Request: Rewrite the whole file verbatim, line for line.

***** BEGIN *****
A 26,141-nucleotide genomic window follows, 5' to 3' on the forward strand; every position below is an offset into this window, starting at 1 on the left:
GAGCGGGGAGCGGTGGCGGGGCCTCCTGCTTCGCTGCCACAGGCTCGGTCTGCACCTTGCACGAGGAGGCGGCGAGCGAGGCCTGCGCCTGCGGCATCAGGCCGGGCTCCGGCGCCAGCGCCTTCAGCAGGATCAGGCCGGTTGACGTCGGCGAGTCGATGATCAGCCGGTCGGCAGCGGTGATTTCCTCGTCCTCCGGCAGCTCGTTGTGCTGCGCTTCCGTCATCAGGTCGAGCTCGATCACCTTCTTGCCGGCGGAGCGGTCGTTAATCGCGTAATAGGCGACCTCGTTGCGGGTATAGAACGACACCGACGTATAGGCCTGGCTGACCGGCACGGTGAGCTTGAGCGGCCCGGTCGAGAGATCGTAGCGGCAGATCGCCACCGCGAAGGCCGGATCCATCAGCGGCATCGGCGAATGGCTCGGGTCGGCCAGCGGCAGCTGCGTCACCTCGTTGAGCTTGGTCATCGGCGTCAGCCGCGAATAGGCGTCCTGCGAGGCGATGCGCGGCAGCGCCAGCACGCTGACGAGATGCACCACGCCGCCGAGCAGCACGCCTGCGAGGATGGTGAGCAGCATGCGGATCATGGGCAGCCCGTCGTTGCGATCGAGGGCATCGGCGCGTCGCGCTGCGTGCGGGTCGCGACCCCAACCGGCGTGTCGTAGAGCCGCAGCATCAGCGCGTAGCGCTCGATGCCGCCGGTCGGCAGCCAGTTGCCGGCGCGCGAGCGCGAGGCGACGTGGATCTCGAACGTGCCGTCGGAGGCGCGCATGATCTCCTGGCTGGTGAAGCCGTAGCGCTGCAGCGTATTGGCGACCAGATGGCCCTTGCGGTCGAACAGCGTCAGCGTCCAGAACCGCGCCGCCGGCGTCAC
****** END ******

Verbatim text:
A 26,141-nucleotide genomic window follows, 5' to 3' on the forward strand; every position below is an offset into this window, starting at 1 on the left:
GAGCGGGGAGCGGTGGCGGGGCCTCCTGCTTCGCTGCCACAGGCTCGGTCTGCACCTTGCACGAGGAGGCGGCGAGCGAGGCCTGCGCCTGCGGCATCAGGCCGGGCTCCGGCGCCAGCGCCTTCAGCAGGATCAGGCCGGTTGACGTCGGCGAGTCGATGATCAGCCGGTCGGCAGCGGTGATTTCCTCGTCCTCCGGCAGCTCGTTGTGCTGCGCTTCCGTCATCAGGTCGAGCTCGATCACCTTCTTGCCGGCGGAGCGGTCGTTAATCGCGTAATAGGCGACCTCGTTGCGGGTATAGAACGACACCGACGTATAGGCCTGGCTGACCGGCACGGTGAGCTTGAGCGGCCCGGTCGAGAGATCGTAGCGGCAGATCGCCACCGCGAAGGCCGGATCCATCAGCGGCATCGGCGAATGGCTCGGGTCGGCCAGCGGCAGCTGCGTCACCTCGTTGAGCTTGGTCATCGGCGTCAGCCGCGAATAGGCGTCCTGCGAGGCGATGCGCGGCAGCGCCAGCACGCTGACGAGATGCACCACGCCGCCGAGCAGCACGCCTGCGAGGATGGTGAGCAGCATGCGGATCATGGGCAGCCCGTCGTTGCGATCGAGGGCATCGGCGCGTCGCGCTGCGTGCGGGTCGCGACCCCAACCGGCGTGTCGTAGAGCCGCAGCATCAGCGCGTAGCGCTCGATGCCGCCGGTCGGCAGCCAGTTGCCGGCGCGCGAGCGCGAGGCGACGTGGATCTCGAACGTGCCGTCGGAGGCGCGCATGATCTCCTGGCTGGTGAAGCCGTAGCGCTGCAGCGTATTGGCGACCAGATGGCCCTTGCGGTCGAACAGCGTCAGCGTCCAGAACCGCGCCGCCGGCGTCAC